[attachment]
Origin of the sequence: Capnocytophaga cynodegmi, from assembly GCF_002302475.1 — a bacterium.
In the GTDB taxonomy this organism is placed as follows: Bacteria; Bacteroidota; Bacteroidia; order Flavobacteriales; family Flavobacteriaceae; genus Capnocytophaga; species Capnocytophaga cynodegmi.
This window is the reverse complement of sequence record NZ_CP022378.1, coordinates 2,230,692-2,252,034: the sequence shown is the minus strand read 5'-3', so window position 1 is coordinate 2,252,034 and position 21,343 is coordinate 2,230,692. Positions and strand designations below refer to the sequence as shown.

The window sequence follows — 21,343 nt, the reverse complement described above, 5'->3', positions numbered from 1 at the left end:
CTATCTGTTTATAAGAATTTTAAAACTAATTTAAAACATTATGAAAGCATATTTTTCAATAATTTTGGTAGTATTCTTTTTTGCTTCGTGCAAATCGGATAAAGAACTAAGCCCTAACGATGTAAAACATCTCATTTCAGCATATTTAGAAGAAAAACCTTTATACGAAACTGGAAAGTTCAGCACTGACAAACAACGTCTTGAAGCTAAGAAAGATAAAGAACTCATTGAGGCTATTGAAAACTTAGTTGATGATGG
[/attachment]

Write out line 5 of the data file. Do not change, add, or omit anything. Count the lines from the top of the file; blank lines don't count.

CTATCTGTTTATAAGAATTTTAAAACTAATTTAAAACATTATGAAAGCATATTTTTCAATAATTTTGGTAGTATTCTTTTTTGCTTCGTGCAAATCGGATAAAGAACTAAGCCCTAACGATGTAAAACATCTCATTTCAGCATATTTAGAAGAAAAACCTTTATACGAAACTGGAAAGTTCAGCACTGACAAACAACGTCTTGAAGCTAAGAAAGATAAAGAACTCATTGAGGCTATTGAAAACTTAGTTGATGATGG